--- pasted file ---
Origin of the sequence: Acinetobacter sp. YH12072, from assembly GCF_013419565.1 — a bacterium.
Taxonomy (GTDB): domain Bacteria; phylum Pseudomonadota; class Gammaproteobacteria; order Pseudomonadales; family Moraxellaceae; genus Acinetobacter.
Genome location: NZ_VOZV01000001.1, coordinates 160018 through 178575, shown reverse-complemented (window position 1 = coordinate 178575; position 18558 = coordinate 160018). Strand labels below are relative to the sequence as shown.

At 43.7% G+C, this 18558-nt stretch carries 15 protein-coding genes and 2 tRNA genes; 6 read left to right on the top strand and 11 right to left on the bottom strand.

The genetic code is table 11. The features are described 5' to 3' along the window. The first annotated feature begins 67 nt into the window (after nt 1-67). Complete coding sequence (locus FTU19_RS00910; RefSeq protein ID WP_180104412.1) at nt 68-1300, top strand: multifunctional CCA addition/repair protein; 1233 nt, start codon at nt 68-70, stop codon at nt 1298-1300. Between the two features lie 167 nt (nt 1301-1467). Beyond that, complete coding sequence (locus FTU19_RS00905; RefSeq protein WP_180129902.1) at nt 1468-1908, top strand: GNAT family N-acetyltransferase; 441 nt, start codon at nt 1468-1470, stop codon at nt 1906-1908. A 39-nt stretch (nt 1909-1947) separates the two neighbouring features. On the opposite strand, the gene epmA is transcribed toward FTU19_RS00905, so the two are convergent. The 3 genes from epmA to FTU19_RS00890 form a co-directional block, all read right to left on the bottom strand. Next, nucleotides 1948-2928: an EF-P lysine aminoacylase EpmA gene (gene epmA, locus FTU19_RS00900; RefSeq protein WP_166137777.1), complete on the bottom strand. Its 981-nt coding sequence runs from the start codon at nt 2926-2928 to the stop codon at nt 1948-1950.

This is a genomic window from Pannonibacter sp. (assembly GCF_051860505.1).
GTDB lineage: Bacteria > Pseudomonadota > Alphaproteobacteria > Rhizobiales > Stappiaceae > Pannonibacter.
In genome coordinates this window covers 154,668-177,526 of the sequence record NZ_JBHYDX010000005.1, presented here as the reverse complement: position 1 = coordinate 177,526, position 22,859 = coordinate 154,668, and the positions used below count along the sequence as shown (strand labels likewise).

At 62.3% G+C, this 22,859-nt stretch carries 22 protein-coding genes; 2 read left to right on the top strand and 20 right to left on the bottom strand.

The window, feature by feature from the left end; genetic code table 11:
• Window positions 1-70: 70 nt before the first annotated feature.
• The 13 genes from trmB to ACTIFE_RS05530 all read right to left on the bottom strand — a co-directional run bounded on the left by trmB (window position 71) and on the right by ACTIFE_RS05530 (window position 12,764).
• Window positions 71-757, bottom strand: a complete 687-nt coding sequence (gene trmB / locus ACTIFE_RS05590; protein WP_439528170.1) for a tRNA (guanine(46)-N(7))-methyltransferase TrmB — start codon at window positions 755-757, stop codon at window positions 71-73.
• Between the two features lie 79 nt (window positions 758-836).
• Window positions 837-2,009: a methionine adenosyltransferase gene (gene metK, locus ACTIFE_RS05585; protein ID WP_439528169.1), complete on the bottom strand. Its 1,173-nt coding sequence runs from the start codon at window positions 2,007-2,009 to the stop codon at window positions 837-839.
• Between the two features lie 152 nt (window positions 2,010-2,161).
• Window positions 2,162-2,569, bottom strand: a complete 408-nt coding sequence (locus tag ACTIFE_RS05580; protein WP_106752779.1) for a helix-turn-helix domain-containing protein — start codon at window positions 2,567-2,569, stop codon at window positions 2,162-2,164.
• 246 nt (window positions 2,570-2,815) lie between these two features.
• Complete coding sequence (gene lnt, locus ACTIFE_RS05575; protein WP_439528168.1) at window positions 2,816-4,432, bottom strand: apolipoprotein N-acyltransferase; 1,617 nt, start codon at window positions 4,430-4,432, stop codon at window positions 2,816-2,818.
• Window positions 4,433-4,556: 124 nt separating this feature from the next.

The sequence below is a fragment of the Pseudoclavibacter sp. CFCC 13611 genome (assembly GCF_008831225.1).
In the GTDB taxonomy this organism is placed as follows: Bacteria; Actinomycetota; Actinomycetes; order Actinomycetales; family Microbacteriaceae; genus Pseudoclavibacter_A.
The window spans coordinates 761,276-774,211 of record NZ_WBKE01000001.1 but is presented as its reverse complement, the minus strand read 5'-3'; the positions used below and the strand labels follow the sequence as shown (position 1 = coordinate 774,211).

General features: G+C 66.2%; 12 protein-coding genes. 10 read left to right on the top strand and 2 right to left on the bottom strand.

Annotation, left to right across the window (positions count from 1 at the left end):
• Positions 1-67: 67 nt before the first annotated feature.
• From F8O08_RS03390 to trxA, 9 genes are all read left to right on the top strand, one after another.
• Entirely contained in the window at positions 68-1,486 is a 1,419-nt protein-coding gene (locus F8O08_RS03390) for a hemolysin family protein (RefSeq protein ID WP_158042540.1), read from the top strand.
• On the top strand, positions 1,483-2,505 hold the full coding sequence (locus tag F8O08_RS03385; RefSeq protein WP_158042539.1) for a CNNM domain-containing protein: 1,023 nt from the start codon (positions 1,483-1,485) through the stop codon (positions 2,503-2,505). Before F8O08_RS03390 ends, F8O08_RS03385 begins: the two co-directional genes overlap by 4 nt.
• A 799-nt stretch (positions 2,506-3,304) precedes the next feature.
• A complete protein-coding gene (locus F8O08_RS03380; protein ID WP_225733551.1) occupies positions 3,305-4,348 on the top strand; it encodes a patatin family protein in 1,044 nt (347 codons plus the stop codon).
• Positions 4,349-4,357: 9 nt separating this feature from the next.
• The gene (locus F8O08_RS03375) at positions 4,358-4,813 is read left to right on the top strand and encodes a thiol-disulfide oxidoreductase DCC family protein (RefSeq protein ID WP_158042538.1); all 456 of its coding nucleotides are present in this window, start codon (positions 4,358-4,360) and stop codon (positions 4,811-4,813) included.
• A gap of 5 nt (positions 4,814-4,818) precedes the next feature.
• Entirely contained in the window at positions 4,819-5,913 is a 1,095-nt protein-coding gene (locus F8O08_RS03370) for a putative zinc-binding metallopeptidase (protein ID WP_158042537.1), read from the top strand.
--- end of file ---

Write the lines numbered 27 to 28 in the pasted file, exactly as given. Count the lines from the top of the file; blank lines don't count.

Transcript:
• From F8O08_RS03390 to trxA, 9 genes are all read left to right on the top strand, one after another.
• Entirely contained in the window at positions 68-1,486 is a 1,419-nt protein-coding gene (locus F8O08_RS03390) for a hemolysin family protein (RefSeq protein ID WP_158042540.1), read from the top strand.